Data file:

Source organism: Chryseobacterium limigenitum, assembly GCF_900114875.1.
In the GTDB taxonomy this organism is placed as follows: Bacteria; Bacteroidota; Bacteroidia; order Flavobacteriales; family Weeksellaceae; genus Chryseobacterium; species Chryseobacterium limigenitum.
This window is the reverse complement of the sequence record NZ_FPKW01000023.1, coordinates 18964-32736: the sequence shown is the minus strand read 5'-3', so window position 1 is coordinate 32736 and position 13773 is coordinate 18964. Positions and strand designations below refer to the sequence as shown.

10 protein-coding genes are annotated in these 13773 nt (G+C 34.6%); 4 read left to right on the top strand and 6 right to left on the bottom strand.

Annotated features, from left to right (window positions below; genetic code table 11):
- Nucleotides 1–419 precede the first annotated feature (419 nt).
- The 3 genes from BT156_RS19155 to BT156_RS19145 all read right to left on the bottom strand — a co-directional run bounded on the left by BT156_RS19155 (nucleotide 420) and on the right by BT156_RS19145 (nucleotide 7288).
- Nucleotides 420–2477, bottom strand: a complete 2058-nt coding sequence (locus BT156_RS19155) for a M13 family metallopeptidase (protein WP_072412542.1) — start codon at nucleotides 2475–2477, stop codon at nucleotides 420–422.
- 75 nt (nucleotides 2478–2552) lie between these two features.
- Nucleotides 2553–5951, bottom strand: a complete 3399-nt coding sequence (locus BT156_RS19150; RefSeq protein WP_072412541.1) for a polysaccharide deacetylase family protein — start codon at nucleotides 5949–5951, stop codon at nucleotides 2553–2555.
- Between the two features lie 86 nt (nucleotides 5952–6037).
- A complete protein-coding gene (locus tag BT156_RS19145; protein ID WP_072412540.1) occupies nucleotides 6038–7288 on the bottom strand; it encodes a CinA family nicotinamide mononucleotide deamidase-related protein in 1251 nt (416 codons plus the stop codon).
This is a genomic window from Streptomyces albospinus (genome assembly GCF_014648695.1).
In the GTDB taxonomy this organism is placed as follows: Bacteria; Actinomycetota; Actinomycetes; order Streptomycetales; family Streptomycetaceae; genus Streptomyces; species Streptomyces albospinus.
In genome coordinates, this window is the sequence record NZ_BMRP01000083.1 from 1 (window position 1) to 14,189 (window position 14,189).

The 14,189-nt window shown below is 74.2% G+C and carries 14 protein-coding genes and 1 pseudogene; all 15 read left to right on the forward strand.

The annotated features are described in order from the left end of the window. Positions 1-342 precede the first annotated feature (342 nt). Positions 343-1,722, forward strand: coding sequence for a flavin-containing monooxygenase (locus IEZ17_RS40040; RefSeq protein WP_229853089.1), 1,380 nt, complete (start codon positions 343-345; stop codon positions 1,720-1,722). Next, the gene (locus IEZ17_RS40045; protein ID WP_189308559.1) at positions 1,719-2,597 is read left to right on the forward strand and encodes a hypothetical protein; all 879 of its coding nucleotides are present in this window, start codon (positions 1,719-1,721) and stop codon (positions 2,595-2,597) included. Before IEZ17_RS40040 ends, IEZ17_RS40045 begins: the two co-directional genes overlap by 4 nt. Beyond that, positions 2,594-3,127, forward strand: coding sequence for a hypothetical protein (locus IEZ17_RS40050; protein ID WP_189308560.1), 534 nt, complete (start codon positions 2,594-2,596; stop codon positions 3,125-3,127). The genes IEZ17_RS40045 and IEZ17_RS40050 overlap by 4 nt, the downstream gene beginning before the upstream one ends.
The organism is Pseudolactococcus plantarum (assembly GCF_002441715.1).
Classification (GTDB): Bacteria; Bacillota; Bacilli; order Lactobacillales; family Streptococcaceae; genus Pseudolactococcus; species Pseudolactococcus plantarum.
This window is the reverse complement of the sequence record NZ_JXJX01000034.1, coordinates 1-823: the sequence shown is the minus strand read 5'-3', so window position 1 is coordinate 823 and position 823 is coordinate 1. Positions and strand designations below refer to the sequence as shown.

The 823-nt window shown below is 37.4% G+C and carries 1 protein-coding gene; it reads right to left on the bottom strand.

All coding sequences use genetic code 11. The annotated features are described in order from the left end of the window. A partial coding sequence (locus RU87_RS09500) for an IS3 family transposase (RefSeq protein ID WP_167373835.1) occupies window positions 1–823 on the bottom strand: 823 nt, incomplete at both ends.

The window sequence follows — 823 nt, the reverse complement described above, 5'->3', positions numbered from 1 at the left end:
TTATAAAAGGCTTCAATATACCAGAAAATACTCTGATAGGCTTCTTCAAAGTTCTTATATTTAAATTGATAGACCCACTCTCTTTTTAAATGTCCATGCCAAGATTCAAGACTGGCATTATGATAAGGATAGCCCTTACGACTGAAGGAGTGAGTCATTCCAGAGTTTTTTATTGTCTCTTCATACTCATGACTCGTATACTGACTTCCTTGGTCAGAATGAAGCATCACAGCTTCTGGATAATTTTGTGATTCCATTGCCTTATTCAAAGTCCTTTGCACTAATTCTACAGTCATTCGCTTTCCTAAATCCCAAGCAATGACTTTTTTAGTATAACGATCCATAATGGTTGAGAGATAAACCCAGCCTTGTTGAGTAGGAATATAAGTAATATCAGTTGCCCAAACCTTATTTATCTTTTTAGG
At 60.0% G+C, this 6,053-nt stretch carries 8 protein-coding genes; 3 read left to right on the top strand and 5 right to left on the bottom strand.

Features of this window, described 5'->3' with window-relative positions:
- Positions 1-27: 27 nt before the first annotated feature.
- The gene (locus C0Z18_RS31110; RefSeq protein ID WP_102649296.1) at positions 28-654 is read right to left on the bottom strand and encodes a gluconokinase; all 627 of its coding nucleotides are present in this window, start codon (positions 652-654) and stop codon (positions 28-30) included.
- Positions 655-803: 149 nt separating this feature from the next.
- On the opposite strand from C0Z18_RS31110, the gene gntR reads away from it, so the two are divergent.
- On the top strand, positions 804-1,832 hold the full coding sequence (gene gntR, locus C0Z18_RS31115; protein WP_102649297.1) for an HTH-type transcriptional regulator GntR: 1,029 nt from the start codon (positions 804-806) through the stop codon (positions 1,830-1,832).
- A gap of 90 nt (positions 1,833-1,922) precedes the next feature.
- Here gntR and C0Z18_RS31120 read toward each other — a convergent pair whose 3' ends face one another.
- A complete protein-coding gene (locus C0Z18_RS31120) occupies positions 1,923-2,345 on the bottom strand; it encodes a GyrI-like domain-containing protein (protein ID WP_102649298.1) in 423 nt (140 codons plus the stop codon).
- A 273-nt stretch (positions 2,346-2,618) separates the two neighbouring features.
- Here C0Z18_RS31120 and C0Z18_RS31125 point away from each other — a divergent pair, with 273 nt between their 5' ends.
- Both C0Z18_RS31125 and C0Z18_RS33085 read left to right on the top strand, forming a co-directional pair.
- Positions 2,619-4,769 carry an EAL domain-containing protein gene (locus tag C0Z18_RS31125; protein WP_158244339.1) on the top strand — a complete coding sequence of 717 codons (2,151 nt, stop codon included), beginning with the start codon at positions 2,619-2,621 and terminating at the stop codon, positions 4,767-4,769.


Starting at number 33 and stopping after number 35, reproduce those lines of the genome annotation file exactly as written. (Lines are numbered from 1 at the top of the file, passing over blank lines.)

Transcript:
- Here gntR and C0Z18_RS31120 read toward each other — a convergent pair whose 3' ends face one another.
- A complete protein-coding gene (locus C0Z18_RS31120) occupies positions 1,923-2,345 on the bottom strand; it encodes a GyrI-like domain-containing protein (protein ID WP_102649298.1) in 423 nt (140 codons plus the stop codon).
- A 273-nt stretch (positions 2,346-2,618) separates the two neighbouring features.